Geno Smith outperformed expectations in Week 1 and led the Seahawks to a 17-16 upset of the Broncos. However, his performance didn't really help either of his star receivers — Tyler Lockett or DK Metcalf — as they finished as the WR73 and WR63, respectively.
Both will suffer this season catching passes from Smith, though I expect the impact on Lockett to be more significant. The lackluster nature of the Seahawks' offense downgrades Lockett into the boom-or-bust category and outside of starting consideration against the 49ers.
Much to my dismay as a perennial D.J. Moore truther, it was Robbie Anderson — not Moore — who led the Panthers in all receiving categories in the team’s disappointing Week 1 loss to the Browns. He caught five of eight targets for 102 yards and a touchdown — good enough for a WR10 finish — while Moore caught three of six targets for 43 yards and finished as the WR53.
The vast majority of Anderson’s production came on a 75-yard touchdown in the fourth quarter. This is extremely on brand, as Anderson has been a boom-or-bust deep threat his entire career, perfectly suited to best-ball formats. He is a sit for me — even against the Giants.
Chase Claypool was an afterthought in the Steelers' 23-20 overtime win over the Bengals. He caught four of six targets for 18 yards and finished as the WR50.
If it's any solace, rookie George Pickens was also unremarkable and saw just three targets and caught one pass for three yards. All of the Steelers' pass catchers will be limited by Mitch Trubisky, which could put Claypool into the touchdown-dependent category for the rest of the season. The Patriots' defense is no cake walk either. He is a firm sit for me this week.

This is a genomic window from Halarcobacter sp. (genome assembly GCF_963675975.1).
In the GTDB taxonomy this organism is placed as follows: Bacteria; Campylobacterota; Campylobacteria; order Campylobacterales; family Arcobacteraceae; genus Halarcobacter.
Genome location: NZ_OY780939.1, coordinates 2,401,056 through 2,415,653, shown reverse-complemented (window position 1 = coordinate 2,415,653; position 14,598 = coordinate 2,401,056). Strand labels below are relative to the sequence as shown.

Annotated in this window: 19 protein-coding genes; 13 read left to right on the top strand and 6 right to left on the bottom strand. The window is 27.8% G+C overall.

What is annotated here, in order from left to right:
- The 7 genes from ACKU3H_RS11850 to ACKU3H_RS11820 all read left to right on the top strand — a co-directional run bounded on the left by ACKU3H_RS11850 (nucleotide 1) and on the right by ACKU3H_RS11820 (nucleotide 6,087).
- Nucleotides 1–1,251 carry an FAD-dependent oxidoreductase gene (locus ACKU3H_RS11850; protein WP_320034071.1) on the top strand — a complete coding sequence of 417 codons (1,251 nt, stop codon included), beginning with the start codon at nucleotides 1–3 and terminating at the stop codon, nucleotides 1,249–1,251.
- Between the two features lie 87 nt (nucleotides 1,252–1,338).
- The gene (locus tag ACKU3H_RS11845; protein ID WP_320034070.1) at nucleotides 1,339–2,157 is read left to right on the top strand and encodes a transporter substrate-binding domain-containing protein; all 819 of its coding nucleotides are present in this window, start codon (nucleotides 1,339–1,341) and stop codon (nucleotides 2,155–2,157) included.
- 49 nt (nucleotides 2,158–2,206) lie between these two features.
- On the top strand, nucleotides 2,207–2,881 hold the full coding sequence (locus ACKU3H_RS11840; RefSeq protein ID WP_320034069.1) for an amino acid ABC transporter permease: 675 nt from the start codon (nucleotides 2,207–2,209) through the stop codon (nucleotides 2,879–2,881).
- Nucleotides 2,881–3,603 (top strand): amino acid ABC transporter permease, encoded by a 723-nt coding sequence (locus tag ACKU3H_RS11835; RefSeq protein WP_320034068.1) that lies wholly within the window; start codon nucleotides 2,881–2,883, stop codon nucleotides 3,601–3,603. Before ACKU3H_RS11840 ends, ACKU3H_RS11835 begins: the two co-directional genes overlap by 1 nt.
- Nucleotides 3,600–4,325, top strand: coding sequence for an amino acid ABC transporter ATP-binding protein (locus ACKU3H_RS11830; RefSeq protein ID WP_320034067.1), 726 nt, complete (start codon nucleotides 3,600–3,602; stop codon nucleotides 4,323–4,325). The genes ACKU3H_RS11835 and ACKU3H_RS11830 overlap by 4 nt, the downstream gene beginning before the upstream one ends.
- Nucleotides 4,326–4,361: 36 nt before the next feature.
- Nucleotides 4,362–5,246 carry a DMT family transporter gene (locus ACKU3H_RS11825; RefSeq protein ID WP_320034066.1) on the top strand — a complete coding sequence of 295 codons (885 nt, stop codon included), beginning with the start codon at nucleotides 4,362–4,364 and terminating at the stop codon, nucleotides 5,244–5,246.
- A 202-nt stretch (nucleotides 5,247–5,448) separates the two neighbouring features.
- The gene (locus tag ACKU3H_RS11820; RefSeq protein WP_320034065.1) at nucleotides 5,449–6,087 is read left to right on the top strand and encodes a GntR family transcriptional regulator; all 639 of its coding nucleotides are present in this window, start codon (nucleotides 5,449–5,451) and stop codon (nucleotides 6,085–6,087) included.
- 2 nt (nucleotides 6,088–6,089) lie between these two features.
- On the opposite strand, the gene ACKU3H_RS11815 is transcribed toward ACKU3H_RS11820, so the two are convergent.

DeVonta Smith recorded 64 catches for 916 yards and five touchdowns in a solid rookie campaign. This season, the Year 2 wideout will have take a backseat to A.J. Brown, who caught 10 of 13 targets (44.8 percent share) for 155 yards to completely steal the show in Detroit.
Next closest in targets were Smith, tight end Dallas Goedert and running back Kenneth Gainwell (four each). Smith laid a goose egg in the affair, however, and cannot be trusted in lineups at this time.
Running Backs to Sit
Raise your hand if you were personally victimized by Cam Akers in Week 1. In fairness, the entire Rams offense looked off from the start and had no answers for the Bills in the season opener, but starting the week off with a Thursday night goose egg is one of the worst feelings as a fantasy manager.
Akers' utilization was dreadful: He saw three carries for zero yards to Darrell Henderson Jr.'s 13 carries for 47 yards and five catches for 26 yards. Henderson also out-snapped Akers 55 to 12 in the game and looks like Los Angeles' starter. Akers is a firm sit — but not drop, yet — until further notice.
Pierce was the subject of significant attention in the weeks leading up to fantasy drafts. Many were quick to herald the preseason phenom as a top-24 play right out of the gate — an expectation I thought was a bit lofty for a rookie running back on a below-average offense.